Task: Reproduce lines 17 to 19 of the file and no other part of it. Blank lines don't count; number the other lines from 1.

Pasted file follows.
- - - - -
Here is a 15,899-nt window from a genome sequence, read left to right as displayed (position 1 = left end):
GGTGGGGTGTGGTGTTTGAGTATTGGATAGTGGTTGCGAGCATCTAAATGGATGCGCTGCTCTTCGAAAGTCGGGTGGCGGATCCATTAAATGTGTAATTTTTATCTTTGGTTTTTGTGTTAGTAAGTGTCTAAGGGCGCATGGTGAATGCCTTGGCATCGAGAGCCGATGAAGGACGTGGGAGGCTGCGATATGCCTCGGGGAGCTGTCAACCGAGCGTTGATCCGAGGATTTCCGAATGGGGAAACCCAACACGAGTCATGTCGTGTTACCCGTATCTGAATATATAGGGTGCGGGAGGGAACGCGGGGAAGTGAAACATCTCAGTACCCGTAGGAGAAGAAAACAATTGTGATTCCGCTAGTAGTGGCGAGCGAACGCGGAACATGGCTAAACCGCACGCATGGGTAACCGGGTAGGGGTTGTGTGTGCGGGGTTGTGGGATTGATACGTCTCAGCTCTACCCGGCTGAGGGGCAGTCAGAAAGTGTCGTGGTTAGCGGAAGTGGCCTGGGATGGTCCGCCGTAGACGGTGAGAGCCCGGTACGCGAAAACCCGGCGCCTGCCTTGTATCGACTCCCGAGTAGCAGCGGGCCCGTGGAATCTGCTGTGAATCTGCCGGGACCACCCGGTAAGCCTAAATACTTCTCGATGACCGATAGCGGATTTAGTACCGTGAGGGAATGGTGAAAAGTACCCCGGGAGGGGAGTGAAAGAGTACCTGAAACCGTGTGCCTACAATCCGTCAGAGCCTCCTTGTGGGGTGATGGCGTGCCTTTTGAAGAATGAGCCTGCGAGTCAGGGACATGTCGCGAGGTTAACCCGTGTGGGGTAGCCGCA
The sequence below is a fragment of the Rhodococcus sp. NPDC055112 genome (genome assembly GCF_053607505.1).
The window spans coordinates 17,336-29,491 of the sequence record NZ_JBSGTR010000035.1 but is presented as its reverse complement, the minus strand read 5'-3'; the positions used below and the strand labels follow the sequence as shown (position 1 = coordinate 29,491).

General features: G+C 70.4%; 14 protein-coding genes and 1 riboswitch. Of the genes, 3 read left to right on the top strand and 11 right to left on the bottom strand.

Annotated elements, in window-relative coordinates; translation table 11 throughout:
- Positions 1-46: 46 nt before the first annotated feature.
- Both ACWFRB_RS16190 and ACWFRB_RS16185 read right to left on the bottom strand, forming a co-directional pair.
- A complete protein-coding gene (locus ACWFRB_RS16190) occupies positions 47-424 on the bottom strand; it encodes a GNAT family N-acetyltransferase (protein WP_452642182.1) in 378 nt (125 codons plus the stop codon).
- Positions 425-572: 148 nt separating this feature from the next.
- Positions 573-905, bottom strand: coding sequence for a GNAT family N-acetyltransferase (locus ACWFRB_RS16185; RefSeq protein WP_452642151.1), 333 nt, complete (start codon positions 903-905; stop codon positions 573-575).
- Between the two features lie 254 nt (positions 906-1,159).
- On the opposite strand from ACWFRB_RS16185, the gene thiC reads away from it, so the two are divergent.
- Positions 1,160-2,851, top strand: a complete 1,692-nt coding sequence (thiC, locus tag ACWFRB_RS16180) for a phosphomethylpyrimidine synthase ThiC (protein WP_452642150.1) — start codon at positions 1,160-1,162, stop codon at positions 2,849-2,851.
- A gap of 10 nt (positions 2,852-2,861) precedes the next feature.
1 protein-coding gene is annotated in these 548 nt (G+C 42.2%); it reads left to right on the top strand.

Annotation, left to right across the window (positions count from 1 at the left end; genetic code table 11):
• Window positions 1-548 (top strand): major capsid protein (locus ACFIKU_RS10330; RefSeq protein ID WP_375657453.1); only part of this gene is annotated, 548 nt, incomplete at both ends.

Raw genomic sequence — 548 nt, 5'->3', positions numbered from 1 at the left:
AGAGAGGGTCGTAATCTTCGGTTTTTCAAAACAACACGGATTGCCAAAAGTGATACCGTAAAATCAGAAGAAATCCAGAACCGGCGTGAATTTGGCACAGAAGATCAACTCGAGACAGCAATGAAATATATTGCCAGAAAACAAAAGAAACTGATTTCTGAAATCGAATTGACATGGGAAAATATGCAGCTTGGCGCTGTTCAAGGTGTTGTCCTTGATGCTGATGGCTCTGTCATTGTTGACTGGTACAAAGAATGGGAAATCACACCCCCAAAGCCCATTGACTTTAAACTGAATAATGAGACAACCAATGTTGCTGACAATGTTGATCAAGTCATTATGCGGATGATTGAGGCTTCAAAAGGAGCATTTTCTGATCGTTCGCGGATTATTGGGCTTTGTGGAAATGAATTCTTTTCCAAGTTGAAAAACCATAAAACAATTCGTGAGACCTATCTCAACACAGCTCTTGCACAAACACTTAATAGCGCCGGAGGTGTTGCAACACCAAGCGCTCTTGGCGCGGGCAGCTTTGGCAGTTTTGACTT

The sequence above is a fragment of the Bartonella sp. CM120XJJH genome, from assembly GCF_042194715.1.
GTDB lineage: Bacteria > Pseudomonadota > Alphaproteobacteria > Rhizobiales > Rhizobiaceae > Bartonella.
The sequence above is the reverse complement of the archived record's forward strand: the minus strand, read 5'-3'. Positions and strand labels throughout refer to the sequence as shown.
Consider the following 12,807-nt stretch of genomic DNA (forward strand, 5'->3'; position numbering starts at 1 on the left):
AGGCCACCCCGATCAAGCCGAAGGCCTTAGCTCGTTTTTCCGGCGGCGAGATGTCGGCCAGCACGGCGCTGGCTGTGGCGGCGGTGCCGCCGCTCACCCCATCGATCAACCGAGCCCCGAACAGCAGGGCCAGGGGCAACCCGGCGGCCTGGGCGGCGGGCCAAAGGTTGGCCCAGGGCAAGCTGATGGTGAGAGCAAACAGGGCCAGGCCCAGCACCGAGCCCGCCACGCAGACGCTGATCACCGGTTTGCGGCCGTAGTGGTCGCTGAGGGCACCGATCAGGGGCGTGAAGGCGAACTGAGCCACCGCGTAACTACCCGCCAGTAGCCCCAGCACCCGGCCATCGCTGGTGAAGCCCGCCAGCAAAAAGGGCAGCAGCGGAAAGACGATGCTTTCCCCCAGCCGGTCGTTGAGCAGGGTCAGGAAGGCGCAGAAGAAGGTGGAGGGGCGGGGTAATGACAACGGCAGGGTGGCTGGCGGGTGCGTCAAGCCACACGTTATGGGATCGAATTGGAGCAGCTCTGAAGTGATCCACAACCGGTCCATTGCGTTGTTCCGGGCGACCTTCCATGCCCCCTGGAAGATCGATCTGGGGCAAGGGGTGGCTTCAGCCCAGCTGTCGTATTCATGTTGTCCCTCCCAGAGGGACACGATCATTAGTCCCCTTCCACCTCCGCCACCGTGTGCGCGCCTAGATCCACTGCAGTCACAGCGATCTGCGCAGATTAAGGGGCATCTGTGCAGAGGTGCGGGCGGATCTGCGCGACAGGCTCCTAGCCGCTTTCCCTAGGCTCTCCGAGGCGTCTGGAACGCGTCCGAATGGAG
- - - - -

Annotation, left to right across the window (positions count from 1 at the left end; genetic code table 11):
• Window positions 1-548 (top strand): major capsid protein (locus ACFIKU_RS10330; RefSeq protein ID WP_375657453.1); only part of this gene is annotated, 548 nt, incomplete at both ends.

Raw genomic sequence — 548 nt, 5'->3', positions numbered from 1 at the left: